EU Policy. Von der Leyen’s Defence Union dream won’t come easy – or cheap

Ursula von der Leyen in Afghanistan in 2014
Ursula von der Leyen in Afghanistan in 2014 Copyright AP Photo
Copyright AP Photo
By Jack Schickler
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Strengthening Europe's military may be an imperative in the coming years – but EU ambitions face multiple legal, political and financial hurdles.

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European Commission President Ursula von der Leyen has made defence a centrepiece of her campaign for a second term in office.

But her strategy must overcome significant political, financial and legal hurdles – and is likely to major on boosting its long-neglected industry, rather than sending EU troops into battle, Euronews was told.

“The world is as dangerous as it has been for generations,” European Commission President Ursula von der Leyen, previously Germany’s defence minister, told lawmakers in a February speech that cited turbulence in Europe and the Middle East. “Europe has to wake up.”

A week later, as she accepted the nomination of her centre-right EPP party for a further five-year stint leading the EU executive, she pledged a European Defence Union, with a designated commissioner responsible.

That would represent a significant departure – and it won’t be easy.

The EU has long been seen as a peace project mainly concerned with regulating markets: economic leviathan, military minnow.

Many believe that needs to change, given Russia’s aggression against Ukraine.

“There is awareness that there is an existential issue for the continent, for the EU,” MEP Sven Mikser (Estonia/Socialists and Democrats) told Euronews, adding: “We have been collectively taking out the peace dividend for far too long.”

US bedrock

US support has long been a bedrock of European security – but Mikser believes presidential candidate Donald Trump and his increasingly inward-looking Republican party may now see NATO less as a guarantor of US security, and more as a fee-based service.

“There is a realistic chance that we see the US taking less interest,” Mikser, who was previously Estonia’s foreign minister, said in an interview. “Europe will have to be ready to do even more.”

Both EU governments and their electorates seem to recognise the need to strengthen the military.

In 2024, 18 NATO members, including many from the EU, are expected to spend at least 2% of their economy on defence, according to the alliance's Secretary General Jens Stoltenberg. In 2014, just three met that target.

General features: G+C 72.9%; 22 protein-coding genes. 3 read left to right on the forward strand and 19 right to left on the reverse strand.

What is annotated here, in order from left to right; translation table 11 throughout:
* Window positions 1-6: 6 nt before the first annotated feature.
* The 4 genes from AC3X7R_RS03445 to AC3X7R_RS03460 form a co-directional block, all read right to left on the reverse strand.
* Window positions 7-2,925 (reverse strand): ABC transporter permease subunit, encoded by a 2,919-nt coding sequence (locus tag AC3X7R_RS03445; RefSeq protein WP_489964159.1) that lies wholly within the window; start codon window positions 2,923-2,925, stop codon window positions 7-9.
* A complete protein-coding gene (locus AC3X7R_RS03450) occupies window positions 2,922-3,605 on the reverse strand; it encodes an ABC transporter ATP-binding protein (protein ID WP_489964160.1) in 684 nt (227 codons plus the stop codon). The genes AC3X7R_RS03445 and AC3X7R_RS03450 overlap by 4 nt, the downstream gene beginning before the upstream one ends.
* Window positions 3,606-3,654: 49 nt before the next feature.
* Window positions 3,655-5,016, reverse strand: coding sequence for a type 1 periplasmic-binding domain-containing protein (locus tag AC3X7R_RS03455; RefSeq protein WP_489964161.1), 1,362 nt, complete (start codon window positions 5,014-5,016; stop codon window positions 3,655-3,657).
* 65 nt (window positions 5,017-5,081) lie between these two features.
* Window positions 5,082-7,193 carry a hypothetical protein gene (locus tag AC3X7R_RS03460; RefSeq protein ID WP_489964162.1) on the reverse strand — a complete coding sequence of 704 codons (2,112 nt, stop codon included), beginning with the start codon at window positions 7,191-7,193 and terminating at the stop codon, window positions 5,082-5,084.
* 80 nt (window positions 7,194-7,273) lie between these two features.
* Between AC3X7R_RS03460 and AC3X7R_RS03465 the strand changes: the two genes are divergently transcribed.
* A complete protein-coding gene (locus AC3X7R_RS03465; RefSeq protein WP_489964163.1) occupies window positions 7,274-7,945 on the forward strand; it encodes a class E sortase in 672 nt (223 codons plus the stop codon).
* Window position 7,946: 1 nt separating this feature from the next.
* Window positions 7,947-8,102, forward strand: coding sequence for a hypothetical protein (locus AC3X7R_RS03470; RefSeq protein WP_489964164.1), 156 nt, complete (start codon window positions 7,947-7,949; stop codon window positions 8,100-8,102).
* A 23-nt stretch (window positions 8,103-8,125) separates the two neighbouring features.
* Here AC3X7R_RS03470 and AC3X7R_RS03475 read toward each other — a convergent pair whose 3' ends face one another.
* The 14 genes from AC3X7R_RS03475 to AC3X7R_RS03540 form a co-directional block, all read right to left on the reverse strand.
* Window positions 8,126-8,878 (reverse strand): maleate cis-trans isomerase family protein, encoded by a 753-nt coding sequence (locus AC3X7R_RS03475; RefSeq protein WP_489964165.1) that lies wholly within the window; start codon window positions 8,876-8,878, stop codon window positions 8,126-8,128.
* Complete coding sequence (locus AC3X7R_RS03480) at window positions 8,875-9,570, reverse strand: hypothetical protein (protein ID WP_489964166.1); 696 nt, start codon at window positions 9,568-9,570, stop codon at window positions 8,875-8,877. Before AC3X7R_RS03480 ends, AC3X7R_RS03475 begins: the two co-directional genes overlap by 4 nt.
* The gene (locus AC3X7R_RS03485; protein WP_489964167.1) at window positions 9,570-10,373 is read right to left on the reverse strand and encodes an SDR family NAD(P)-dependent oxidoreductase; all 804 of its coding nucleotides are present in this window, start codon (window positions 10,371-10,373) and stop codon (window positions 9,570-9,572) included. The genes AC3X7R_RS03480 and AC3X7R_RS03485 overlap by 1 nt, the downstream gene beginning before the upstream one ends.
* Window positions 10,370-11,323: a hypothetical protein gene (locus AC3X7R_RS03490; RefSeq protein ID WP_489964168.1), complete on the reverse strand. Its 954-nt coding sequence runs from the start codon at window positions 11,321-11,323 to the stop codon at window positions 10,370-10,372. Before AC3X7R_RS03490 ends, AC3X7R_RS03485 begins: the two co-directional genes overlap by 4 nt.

A recent bloc-wide poll for Euronews shows nearly half of voters see EU defence as a political priority – all the more so in countries that border Russia.

An EU army?

The EU has made little progress establishing an operational military presence.

Von der Leyen herself cites Aspides, an EU defensive mission that sent four frigates to the Red Sea to protect trade ships from Houthi attacks.

But EU joint exercises have so far been modest by NATO standards, and, though there’s talk of deploying them in specialised situations such as evacuations, it’s still not clear when and how that might happen.

The EPP manifesto for European Parliament elections due in June looks ahead to “integrated European forces” in air, land and sea, but Mikser dismissses the idea of an EU army as “far-fetched”.

“This will not happen in the foreseeable future,” Mikser said, as the military is a major attribute of national sovereignty. “NATO is obviously going to remain the organisation of choice when it comes to military operations.”

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As such, EU action is likely to focus on a more traditional economic role for the EU: stimulating the domestic defence industry.

The Commission says the sector has a turnover of €70bn, and employs half a million people.

An EU military exercise in Spain, 2023
An EU military exercise in Spain, 2023Jorge Guerrero Ordonez/EU

But in practice, of military purchases made by EU states since the Russian invasion, nearly four fifths are from providers outside the bloc, chiefly the US.

Shortcomings in production capacity were laid bare when the EU failed to achieve a target to send Ukraine a million shells, and are now lawmakers’ focus.

“Our priority should be on the coordinated procurement and production of weapons and munition, in order to create an effective single European defence market,” David McAllister (Germany/European People’s Party) told Euronews in a written interview.